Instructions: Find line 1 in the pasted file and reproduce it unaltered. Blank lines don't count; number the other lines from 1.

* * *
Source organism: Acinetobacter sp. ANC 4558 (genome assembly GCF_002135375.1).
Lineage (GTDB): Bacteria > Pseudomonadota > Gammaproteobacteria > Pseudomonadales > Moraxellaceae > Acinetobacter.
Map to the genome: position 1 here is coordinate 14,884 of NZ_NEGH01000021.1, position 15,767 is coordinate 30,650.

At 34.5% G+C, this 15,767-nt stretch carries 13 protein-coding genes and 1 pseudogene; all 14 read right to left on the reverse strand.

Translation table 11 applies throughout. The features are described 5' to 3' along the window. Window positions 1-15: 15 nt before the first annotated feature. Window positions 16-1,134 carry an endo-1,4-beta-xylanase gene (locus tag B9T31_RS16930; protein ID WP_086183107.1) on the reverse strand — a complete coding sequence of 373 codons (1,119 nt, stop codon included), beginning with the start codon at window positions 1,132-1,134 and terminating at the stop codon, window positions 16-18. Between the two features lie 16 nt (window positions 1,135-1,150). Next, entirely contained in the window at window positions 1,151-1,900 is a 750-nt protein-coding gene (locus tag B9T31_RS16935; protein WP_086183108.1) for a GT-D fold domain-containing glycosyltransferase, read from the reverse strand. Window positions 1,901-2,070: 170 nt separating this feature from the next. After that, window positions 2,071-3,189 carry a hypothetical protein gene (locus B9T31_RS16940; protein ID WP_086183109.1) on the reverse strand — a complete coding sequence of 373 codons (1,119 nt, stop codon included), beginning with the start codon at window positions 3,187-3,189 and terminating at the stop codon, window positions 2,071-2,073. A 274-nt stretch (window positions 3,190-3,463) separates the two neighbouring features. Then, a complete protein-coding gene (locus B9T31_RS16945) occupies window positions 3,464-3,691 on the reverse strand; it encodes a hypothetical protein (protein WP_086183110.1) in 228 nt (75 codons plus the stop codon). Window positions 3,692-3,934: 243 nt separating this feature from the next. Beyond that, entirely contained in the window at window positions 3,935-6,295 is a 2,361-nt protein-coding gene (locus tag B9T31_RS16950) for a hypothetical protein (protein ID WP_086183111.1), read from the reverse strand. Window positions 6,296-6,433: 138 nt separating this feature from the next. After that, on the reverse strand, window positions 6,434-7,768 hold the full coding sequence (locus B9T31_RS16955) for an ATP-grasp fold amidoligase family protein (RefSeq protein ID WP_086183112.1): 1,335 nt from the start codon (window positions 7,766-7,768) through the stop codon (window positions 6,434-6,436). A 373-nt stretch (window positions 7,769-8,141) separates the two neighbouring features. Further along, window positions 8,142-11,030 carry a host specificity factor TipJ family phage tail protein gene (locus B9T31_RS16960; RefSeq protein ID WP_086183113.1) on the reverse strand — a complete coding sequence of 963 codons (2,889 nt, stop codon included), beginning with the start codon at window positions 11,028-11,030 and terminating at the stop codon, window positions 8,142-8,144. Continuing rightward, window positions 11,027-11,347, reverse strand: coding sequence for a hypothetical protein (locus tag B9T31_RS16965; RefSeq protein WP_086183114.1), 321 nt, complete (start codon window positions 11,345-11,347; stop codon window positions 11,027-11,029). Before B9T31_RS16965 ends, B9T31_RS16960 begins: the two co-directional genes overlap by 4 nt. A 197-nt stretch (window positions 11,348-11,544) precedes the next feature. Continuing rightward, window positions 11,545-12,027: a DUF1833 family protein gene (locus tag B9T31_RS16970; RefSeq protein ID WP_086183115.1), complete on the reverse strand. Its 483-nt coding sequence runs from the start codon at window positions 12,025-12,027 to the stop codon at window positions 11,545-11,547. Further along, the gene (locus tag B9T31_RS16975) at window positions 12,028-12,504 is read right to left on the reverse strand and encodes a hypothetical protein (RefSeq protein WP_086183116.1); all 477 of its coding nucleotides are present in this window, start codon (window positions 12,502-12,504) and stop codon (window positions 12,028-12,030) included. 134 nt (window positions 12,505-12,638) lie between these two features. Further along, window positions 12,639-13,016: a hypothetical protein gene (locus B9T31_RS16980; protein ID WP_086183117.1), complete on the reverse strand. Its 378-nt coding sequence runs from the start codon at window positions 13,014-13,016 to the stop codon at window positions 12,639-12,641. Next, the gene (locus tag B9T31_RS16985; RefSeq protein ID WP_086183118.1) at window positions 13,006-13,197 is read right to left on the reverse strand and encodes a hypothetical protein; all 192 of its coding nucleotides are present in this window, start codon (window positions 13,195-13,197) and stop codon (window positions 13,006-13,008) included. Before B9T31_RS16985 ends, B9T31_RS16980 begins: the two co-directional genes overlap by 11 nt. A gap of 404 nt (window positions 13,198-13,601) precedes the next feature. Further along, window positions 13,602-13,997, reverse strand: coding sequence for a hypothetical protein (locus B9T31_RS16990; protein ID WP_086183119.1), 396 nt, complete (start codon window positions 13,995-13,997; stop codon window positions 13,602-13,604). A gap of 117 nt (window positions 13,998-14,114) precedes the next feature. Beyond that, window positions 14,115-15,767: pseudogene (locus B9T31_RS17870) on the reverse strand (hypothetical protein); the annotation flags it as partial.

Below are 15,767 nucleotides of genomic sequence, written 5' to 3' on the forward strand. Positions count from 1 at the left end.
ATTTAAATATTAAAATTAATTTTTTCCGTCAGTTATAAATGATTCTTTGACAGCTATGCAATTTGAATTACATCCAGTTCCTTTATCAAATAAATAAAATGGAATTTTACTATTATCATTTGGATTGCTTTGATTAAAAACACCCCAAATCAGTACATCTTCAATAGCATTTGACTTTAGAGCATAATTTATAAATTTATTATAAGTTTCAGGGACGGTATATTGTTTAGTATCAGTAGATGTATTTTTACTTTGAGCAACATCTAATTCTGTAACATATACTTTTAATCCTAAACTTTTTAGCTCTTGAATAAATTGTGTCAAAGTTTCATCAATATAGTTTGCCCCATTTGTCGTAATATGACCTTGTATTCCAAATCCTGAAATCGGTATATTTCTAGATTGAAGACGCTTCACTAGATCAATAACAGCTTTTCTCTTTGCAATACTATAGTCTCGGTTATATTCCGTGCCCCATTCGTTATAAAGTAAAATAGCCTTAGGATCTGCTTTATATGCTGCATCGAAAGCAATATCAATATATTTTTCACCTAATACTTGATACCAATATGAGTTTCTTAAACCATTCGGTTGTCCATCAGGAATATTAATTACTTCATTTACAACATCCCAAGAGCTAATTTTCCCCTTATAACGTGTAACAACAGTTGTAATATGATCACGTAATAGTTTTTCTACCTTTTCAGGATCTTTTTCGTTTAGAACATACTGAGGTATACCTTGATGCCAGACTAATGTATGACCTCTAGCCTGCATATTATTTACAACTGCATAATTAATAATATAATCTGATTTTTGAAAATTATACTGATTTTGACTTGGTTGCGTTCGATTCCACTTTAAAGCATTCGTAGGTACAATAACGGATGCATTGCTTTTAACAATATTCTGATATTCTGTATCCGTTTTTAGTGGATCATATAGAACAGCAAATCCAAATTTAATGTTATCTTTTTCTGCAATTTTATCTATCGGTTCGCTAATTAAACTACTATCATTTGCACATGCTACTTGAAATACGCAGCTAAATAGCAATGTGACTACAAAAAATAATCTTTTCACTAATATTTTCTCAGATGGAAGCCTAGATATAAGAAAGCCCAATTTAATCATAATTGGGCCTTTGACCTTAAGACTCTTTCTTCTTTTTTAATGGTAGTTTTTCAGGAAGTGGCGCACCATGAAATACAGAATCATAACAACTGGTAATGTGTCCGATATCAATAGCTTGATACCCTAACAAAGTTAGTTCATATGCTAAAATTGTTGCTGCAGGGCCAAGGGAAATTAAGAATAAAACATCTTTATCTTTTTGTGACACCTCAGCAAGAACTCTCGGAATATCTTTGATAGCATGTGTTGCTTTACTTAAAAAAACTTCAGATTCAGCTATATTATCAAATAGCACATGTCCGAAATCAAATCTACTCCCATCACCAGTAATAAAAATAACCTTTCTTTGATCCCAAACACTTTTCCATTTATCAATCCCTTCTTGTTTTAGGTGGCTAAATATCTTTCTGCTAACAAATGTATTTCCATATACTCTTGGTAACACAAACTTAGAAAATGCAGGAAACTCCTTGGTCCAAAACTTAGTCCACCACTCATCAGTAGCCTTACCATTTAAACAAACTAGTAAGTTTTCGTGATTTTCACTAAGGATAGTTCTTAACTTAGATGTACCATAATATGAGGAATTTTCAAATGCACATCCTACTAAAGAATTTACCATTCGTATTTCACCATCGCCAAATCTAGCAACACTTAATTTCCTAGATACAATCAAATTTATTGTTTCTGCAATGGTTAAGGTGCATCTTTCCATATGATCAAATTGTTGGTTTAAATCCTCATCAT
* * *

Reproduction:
Source organism: Acinetobacter sp. ANC 4558 (genome assembly GCF_002135375.1).